Dusting Off the Harpoons

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Iceland will resume the hunting of fin whales, officials announced Thursday, a move that is stirring controversy after the coalition government opted not to extend a temporary ban, Bloomberg reported.

In June, the government imposed a temporary ban on whaling following complaints from veterinary officials that the killing of the cetaceans took longer than allowed by animal welfare laws.

But Svandís Svavarsdóttir, minister of food, fisheries and agriculture said the government allowed the ban to expire Thursday, adding that whaling can restart Friday.

Svavarsdóttir acknowledged the concerns surrounding whaling, saying that her Left Green Movement wants to eventually end the practice. She noted, however, that the whaling industry holds a “valid license,” suggesting that to halt the practice would require amending the law.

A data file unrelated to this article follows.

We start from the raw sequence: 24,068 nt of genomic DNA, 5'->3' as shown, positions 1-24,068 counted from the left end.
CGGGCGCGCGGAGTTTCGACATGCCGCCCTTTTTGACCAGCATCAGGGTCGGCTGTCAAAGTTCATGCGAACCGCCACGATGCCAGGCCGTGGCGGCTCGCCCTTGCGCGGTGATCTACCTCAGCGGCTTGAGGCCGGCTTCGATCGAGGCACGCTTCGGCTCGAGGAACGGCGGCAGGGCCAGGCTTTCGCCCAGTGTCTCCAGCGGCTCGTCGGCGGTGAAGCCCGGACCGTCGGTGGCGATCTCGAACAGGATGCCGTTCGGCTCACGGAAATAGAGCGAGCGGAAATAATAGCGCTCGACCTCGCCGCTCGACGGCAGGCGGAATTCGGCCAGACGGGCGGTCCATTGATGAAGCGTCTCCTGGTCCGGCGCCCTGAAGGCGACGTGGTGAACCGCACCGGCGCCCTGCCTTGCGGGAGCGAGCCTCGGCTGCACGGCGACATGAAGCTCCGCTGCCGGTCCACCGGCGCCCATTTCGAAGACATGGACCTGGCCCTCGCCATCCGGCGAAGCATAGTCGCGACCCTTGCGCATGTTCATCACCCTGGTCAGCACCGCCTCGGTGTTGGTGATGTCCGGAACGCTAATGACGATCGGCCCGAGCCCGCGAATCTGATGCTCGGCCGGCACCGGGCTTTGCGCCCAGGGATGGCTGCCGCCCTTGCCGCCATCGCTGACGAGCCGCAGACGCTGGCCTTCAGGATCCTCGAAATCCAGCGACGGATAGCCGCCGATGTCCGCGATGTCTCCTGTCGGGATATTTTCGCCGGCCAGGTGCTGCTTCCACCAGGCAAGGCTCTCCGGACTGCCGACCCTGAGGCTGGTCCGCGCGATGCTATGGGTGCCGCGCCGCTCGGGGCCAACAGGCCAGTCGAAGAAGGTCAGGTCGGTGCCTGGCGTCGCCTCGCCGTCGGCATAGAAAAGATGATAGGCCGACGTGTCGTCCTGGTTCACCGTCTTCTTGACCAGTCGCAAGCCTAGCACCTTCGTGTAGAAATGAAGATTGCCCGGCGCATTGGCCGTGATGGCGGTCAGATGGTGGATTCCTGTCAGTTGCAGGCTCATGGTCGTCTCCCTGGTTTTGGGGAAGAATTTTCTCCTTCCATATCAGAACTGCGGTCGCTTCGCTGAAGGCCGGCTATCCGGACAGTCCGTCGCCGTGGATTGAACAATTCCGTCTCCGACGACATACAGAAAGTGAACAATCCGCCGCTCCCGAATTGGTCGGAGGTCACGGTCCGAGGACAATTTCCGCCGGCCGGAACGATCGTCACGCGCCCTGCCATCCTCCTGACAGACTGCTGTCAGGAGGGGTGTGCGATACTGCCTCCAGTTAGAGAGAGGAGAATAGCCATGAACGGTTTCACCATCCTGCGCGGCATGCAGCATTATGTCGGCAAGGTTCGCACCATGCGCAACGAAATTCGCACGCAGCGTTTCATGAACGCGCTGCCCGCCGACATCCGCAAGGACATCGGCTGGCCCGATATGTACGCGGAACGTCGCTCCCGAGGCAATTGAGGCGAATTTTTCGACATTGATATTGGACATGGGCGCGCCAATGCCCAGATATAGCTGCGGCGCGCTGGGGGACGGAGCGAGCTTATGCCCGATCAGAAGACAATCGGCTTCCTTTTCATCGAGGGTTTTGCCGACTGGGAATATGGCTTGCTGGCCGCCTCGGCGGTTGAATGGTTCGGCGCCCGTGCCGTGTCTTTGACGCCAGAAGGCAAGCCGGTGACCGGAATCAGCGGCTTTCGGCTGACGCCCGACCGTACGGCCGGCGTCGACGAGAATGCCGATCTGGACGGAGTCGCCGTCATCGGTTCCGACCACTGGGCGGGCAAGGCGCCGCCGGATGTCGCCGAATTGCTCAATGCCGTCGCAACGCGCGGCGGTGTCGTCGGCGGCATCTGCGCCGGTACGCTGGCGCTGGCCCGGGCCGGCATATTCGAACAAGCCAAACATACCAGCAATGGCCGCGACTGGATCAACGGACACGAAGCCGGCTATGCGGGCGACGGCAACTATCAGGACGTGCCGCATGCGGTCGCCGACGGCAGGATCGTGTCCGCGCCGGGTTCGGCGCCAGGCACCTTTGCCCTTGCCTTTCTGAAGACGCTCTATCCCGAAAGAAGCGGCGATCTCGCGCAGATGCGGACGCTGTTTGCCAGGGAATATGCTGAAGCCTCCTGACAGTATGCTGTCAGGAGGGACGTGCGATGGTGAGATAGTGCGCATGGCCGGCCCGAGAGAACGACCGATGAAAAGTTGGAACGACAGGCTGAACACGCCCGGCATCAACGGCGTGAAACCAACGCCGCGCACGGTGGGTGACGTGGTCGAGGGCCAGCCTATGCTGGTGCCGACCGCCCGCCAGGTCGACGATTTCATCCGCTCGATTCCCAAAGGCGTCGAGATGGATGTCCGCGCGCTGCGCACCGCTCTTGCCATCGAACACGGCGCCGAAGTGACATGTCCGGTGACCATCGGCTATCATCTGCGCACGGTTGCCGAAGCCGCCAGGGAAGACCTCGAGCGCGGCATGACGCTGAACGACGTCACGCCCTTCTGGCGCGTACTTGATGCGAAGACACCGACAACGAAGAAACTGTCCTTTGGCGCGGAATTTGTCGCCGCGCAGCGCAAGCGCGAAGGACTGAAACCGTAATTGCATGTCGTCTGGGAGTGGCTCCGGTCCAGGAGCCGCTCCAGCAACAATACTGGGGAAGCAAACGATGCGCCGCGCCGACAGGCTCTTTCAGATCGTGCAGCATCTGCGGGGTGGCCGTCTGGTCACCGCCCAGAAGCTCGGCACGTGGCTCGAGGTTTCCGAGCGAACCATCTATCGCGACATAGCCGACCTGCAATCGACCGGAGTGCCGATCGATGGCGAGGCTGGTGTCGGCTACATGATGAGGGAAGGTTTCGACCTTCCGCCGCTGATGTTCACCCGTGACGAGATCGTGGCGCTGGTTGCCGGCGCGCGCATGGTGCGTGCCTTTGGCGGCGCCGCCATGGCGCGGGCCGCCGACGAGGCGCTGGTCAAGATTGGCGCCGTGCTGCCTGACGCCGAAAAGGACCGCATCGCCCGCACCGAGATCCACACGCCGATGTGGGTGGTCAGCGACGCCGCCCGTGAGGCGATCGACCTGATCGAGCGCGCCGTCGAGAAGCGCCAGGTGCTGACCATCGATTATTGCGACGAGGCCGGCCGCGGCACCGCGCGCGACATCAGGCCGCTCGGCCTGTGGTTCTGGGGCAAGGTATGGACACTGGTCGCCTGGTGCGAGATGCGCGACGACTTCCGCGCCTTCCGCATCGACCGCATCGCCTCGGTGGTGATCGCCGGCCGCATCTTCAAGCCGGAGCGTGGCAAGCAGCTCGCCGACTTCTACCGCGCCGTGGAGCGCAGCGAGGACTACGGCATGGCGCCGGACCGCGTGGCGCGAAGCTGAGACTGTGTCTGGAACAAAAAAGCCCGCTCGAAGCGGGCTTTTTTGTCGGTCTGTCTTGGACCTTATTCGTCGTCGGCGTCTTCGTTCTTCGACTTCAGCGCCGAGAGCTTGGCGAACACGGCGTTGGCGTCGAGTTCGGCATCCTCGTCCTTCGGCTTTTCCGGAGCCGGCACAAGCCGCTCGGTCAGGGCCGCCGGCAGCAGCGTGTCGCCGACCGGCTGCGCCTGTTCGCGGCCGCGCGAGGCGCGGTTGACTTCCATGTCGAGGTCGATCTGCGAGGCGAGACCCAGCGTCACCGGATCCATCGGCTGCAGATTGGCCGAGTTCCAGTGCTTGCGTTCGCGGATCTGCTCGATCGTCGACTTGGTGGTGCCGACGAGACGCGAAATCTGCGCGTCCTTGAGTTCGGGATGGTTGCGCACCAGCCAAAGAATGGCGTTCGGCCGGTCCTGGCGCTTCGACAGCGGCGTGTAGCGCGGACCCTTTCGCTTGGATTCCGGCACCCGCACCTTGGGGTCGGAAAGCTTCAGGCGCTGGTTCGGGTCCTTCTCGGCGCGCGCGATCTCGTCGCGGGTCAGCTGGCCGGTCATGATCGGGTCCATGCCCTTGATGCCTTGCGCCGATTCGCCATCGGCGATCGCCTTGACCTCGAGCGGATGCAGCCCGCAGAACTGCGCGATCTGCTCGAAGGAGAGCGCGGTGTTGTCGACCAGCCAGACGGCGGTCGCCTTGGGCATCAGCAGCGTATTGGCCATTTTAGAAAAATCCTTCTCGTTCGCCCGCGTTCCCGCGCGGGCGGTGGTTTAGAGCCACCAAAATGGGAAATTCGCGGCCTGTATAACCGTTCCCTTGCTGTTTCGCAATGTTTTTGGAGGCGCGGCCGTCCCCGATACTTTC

Iceland, Norway and Japan are among the few countries still permitting commercial whaling. The majority of Iceland’s catches involve fin whales, a species classified as “vulnerable” by the International Union for the Conservation of Nature.

Last year, Icelanders killed 148 fin whales.

However, the whaling industry has contributed a minimal amount to Iceland’s economy in recent years, according to a government-commissioned report.

Still, the resumption has triggered tensions within the three-party coalition government after some of the partners considered the June ban disproportionate.

Meanwhile, the government is planning to implement stricter regulations and enhanced supervision, training, and education regarding whaling practices and equipment.

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